Hello Mary Kay – The baptism cake sounds wonderful. I’m happy you like the yellow cake. As I said yellow cake was always a problem but this one is my grandson’s favorite. With the cake you just described no need to pay anyone for a cake, much less $125.00. Thanks for your heart warming comments.

  2. Mary Moses

    Thank you for providing all your wonderful baking tips and background info on each recipe. I love learning all about the “whys” of baking. I started baking as a teenager and am very comfortable with most aspects of baking. Still, I look forward to getting your emails so I can learn more of the science behind the different recipes and techniques and I love the little stories that go with them. I hope that one day soon I will get around to tackling a yeast bread. Thanks much!

    P.S. I love all the step-by-step pictures too.

  3. Val Greene

    Hello,
    Let me say; you are the bakers Baker. I look everyday hoping I have some new item from you to read and or bake. I love the desserts, which I only rather do. So thank you for all your sharing. Really enjoy the website.

  4. sallybr

    I found your site not too long ago, and have been enjoying it a lot, with every new post. I am a cake-o-phobic who refuses to let fear get the best of me, so your site is a huge help and source of inspiration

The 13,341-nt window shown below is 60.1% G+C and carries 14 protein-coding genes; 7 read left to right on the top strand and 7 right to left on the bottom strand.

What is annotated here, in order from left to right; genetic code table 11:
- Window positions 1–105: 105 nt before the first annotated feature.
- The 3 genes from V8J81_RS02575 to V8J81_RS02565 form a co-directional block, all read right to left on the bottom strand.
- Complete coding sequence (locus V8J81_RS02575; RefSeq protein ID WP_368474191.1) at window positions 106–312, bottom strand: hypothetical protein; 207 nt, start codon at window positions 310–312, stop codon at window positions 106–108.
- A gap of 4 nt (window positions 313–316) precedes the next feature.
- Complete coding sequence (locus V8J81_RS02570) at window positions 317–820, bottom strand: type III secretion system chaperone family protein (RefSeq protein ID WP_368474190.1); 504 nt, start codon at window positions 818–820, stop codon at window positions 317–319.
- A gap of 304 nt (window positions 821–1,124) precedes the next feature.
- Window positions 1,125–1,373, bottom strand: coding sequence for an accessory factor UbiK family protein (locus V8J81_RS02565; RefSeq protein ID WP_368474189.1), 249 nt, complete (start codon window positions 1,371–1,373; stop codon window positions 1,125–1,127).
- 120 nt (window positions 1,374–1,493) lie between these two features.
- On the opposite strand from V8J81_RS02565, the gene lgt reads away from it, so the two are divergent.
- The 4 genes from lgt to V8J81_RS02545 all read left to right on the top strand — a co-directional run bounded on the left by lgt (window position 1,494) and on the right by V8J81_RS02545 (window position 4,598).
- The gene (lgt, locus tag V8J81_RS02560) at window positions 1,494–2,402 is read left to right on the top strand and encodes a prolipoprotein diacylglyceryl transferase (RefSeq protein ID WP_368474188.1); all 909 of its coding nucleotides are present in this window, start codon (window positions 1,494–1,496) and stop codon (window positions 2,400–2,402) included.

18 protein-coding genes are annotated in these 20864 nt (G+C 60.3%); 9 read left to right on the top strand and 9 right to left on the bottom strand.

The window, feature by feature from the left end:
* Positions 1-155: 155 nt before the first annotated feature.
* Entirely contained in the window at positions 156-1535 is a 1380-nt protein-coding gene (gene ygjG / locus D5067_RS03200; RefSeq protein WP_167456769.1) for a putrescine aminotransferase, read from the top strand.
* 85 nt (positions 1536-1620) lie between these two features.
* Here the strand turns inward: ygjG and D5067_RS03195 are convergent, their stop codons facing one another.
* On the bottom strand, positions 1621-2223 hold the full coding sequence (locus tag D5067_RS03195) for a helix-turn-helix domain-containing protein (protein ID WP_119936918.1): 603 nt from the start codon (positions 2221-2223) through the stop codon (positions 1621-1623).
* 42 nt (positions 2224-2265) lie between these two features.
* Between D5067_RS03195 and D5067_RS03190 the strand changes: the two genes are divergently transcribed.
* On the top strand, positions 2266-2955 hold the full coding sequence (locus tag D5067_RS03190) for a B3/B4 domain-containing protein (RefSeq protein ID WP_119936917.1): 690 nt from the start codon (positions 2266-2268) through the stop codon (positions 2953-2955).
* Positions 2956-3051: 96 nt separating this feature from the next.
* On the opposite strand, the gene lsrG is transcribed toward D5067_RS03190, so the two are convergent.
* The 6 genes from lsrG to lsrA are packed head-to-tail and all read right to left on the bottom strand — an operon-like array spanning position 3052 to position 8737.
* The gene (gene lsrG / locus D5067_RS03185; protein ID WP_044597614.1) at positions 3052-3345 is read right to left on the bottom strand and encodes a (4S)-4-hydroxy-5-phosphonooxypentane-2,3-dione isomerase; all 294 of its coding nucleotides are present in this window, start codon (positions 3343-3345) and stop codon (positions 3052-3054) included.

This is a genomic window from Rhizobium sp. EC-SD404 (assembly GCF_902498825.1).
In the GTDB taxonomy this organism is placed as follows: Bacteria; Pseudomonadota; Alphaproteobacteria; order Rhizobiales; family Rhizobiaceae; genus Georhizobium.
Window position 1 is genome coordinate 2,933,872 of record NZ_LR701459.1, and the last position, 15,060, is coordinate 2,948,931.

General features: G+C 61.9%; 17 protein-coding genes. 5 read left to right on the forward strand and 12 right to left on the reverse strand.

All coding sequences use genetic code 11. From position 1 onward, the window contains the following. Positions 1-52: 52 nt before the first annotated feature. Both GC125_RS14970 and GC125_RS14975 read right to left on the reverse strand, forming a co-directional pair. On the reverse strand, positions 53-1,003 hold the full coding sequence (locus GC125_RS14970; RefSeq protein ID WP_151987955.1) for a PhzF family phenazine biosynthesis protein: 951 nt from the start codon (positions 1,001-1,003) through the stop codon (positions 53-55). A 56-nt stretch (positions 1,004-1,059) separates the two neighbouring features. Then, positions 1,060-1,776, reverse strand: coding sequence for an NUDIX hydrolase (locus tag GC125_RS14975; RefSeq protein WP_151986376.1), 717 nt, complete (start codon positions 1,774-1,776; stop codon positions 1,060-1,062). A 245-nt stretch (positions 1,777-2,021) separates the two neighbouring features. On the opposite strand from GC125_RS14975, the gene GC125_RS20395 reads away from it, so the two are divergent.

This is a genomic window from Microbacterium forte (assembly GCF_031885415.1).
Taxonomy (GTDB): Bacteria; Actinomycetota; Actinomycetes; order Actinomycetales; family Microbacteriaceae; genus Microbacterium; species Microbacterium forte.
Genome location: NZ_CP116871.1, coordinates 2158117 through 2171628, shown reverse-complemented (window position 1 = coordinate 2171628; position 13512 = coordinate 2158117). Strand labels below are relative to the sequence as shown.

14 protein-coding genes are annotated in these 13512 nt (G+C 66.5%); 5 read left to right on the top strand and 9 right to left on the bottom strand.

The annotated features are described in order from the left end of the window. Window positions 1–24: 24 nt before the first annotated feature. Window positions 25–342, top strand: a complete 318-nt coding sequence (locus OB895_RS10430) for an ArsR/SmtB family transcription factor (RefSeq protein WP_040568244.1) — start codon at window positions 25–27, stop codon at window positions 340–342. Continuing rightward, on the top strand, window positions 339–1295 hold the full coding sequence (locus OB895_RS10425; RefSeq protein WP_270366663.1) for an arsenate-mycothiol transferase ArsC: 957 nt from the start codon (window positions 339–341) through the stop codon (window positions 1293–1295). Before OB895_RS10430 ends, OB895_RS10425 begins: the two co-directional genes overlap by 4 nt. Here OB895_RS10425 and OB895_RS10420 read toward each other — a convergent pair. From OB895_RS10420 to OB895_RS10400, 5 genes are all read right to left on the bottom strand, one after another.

on the subject of dirty dishes – I simply cannot “function” if there are dirty dishes everywhere, and have this compulsion to wash it all as I go, or… as my husband cooks, which he finds “slightly irritating” (where is the knife I was using? where did the lemon squeezer go?” ;-) ;-) ;-)

    1. hfletcher Post author

      Hi Sally: I had to laugh about your dishwashing compulsion. I had a great utility man who was with me almost 8 years. The first day he was with me, he drove me nuts. I would reach for tool and it was gone – he was washing it. I made it abundantly clear, he was not to take utensil – I would put it on his station when I was done with it. The same day he kept washing the floor – until I slipped and fell on my rear end. I’m sure he thought we was going to be fired. He looked at me in total disbelief that I was on the floor as I said to him – at the end of the day, Clarence – at the end of the day!. We laughed about that for years!